Criticizing the US stance on human rights treaties is practically an international sport, as evidenced by the bruising reception the UN Human Rights Committee (HRC) gave to a US delegation last week. As Bobby reported here, the US disappointed the HRC by declining to agree with former State Department Legal Adviser Harold Koh’s recently disclosed memos urging extraterritorial application of the International Covenant on Civil and Political Rights (ICCPR) and the Convention Against Torture (see my earlier post responding to Ben).
The validity and wisdom of the US stance was the subject of a robust debate sponsored by the Federalist Society on Tuesday. While I argued for extraterritorial application, my points were rebutted by two distinguished co-panelists: Edwin Williamson, State Department Legal Adviser under President George H.W. Bush, and Nick Rostow, Legal Adviser to the National Security Council from 1987-1993. Both Nick and Edwin argued that the ICCPR’s text was the best guide to the treaty’s meaning. I tried to persuade Nick and Edwin that the text was less clear than the US claims and the purpose of the treaty clashed with the current US view. My co-panelists pushed back, fortified by their considerable expertise and experience.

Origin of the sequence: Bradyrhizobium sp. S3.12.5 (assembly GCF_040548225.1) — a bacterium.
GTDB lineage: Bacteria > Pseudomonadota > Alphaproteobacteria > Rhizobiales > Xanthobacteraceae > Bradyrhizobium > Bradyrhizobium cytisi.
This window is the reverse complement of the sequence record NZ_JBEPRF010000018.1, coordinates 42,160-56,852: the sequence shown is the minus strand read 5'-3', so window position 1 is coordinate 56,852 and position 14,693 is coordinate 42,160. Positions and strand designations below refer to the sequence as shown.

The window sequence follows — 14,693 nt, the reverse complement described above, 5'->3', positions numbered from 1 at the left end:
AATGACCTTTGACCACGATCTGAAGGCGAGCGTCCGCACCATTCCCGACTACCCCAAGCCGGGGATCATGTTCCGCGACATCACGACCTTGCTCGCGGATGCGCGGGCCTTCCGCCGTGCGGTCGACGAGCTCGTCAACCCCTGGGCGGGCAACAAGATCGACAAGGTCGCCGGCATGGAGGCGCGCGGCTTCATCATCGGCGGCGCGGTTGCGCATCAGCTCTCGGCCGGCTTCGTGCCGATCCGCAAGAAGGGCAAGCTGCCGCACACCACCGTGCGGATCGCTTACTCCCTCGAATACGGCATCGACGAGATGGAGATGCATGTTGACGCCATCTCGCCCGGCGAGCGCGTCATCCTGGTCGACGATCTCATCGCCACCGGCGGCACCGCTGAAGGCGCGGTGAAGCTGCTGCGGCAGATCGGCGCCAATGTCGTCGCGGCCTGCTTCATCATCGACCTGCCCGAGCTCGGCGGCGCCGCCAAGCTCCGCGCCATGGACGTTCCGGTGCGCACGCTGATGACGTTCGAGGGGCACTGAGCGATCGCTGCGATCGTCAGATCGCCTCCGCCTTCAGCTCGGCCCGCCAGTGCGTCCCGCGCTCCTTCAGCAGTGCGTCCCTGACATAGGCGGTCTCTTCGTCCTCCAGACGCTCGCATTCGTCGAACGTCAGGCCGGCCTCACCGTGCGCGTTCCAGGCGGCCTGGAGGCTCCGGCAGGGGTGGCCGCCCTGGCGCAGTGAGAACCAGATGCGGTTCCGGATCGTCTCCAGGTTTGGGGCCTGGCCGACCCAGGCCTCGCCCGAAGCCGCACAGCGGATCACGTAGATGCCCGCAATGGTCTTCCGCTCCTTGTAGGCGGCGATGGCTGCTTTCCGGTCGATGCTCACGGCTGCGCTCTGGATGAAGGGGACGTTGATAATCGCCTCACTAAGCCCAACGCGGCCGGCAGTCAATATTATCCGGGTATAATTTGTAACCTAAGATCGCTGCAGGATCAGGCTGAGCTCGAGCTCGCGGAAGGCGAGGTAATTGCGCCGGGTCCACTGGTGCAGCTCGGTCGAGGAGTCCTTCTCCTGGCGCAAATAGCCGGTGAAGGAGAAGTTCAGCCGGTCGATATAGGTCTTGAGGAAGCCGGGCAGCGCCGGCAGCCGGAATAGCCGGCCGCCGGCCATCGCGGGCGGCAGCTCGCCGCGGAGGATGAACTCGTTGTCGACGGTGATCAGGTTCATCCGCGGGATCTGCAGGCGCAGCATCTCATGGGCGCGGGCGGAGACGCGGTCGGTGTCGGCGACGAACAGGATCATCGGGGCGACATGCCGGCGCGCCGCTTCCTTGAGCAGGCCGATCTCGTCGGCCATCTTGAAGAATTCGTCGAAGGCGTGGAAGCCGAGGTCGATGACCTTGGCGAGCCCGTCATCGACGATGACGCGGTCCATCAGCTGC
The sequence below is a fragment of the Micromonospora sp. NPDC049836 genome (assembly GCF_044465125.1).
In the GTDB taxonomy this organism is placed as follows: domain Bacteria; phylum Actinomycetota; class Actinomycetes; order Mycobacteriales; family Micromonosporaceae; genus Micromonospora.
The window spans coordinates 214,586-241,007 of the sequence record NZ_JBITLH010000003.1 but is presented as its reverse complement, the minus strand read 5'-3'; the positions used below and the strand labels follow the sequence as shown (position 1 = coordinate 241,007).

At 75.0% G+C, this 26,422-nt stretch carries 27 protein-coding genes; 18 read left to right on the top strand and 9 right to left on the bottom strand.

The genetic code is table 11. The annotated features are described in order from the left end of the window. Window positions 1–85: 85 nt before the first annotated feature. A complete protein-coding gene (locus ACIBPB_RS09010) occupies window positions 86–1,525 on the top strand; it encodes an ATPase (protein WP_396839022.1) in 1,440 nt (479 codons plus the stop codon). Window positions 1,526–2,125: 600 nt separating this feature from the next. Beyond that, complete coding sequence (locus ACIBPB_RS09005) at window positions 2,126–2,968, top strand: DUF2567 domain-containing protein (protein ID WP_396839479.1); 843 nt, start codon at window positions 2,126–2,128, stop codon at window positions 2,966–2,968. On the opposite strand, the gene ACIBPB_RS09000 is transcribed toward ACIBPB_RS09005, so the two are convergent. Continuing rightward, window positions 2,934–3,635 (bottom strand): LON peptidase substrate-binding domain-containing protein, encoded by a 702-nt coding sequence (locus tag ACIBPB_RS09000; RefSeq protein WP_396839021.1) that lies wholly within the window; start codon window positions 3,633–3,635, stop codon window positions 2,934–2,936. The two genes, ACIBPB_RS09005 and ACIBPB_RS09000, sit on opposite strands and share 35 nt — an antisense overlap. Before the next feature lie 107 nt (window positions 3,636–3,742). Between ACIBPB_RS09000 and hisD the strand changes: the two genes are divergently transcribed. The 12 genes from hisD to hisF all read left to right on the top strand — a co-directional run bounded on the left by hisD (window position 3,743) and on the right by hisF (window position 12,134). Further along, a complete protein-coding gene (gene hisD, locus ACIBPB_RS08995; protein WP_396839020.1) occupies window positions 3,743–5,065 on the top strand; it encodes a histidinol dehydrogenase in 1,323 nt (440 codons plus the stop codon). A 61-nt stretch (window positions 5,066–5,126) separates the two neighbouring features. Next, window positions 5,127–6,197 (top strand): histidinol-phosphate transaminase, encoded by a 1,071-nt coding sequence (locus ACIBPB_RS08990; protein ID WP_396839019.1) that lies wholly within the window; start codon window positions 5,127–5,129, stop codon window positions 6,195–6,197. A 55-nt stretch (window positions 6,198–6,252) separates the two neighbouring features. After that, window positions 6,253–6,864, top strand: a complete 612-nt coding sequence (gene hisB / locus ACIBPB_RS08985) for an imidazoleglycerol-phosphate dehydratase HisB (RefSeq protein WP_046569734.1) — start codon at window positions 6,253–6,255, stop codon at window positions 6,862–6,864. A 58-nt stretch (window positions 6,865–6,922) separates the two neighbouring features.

An informative debate for anyone impatient with slogans on either side!